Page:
ther. He, too, has his claims to our I have always regarded the silent regard written out in large text, and, beggar with immense dislike and sus- placed before him, an autobiographical picion, believing him to be a terrific notice, from which we may generally savage in his family, and a wild and gather that he has been very ill-used, is violent reveller in the dark slums of himself immaculate, and is, as indeed London, out of business hours. But are all his tribe, an eminently Christian what was the mendicant of this order character. So much is this the case formerly, to what he is ‘now? The with our Indian teeth-chatterer, that he silent beggar has always been in the is sometimes found with a collection of habit of cultivating a neat and highly hymns, printed on single sheets of paper, respectable exterior, and he has been trembling in his hands, and which, in also found at intervals with a written his religious ardour, he is ready to supply placard hung round his neck, or placed to the public at the rate of one penny before him on the pavement, where he per sheet. This intolerable impostor, reads it upside down all the day long. who, with his active, muscular figure, But now the silent beggar has gone a could get up and beat Deerfoot at a runstep farther; and it was only the other ning-match if he chose, will crouch and day that, seeing a considerable group of shiver all day long for a livelihood, and persons assembled in Trafalgar Square, a very good thing he makes of it; our

Such youths cannot resist answering in street, holding a baby in his arms, and such French as they have at command, and followed by a woman and other chilfrom the moment when they thus consent dren, gives out his wrongs to the public to enter into conversation, they are lost. ear in a loud and oratorical manner,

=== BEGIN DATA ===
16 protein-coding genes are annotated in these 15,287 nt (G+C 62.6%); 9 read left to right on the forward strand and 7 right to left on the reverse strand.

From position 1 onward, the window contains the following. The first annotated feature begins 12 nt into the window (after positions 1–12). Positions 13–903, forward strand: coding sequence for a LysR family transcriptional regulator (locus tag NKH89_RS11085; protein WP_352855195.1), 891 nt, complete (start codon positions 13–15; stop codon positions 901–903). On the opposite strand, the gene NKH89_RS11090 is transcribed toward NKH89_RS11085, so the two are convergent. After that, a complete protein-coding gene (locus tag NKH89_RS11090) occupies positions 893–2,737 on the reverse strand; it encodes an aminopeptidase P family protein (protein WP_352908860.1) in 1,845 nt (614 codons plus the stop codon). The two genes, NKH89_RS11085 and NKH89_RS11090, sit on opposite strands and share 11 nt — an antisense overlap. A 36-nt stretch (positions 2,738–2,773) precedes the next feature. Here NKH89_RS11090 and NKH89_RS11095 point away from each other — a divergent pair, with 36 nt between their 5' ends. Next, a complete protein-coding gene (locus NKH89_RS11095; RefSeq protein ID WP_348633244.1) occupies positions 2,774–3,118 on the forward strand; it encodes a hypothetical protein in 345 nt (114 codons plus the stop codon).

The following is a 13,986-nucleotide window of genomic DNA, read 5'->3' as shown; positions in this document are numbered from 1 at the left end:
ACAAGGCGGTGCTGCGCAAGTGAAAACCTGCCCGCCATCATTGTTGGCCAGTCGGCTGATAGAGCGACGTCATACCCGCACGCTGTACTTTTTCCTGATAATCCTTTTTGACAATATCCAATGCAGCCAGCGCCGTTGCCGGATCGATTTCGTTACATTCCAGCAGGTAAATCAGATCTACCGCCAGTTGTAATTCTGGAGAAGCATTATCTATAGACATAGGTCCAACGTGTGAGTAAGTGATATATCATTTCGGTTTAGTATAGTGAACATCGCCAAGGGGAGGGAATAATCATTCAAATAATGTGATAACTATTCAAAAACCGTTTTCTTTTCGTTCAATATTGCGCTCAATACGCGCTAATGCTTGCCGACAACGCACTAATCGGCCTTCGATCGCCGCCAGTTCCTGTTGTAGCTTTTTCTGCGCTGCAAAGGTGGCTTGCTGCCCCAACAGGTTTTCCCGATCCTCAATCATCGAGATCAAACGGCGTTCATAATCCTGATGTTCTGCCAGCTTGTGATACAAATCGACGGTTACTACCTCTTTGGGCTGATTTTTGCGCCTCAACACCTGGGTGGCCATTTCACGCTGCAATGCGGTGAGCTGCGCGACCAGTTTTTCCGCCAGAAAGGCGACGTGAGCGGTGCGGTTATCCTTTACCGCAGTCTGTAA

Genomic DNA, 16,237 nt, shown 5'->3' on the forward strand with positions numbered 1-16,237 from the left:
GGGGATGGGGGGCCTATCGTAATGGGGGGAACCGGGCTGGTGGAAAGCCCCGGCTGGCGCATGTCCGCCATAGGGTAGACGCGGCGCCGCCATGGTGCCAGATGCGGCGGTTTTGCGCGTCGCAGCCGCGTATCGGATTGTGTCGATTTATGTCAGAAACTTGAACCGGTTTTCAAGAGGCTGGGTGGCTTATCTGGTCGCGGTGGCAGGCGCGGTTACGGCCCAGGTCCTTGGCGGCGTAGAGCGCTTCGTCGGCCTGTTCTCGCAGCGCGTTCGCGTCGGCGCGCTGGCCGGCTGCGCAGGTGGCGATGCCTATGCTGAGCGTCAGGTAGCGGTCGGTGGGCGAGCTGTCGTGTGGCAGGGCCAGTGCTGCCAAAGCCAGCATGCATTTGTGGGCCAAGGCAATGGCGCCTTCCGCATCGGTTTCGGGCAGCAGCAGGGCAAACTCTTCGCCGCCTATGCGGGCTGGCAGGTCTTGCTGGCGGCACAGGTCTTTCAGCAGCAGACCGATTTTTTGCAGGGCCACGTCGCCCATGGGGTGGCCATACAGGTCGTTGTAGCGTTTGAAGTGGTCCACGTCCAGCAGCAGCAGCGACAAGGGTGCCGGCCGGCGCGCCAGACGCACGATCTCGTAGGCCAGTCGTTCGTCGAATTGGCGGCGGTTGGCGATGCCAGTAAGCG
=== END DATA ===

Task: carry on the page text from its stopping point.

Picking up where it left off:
Beware, again, how your sympathies beginning, “Hi ham a pore weaver,". are enlisted in behalf of a little innocent and interspersing his statement with looking boy who is crying bitterly over many asides of a threatening character, the fragments of a broken plate or jug, addressed in a husky whisper to his wife which has tumbled out of his hand. and children. This group will occasionHe has been sent to fetch something ally awaken the echoes of Charlottewhich the plate or jug was intended to street, Fitzroy-square, which is a contain; it has tumbled out of his hand favourite beggar-preserve, with the strain and been broken into many atoms. The of the Old Hundredth, which is comchild is in an agony of grief, and dilates monly interrupted with even more between his sobs upon the cruel conse- clinkings of halfpence on the pavement, quences that will ensue when he returns thrown from upper windows, than is home with the story of the broken elicited by the weaver's narration of his plate. Now this would be all very well, own wrongs and sufferings. This is the and you would be doing quite right in same man who, when unable to afford contributing towards a new plate, if the hire of a wife and family for choral only you were quite sure that this was psalm-singing and spouting purposes, the first and only occasion on which our lurks about our suburbs and lies in wait young friend has appeared with his for ladies who are obliged to go out knuckles screwed into his eyes, and a alone while their husbands are at busicollection of fragments of the willow ness, and makes their walk so unpleasant pattern at his feet. But what if all this to them with half-threatening, halfwhich happens to-day at the corner of whining importunities, that they are Baker-street, occurred yesterday oppo- glad enough to give him an alms to be site the Foundling, and will be repeated rid of him. He is an intimate ally too till further notice every day next week in of the man who does a mackerel, a moondivers parts of the metropolis ?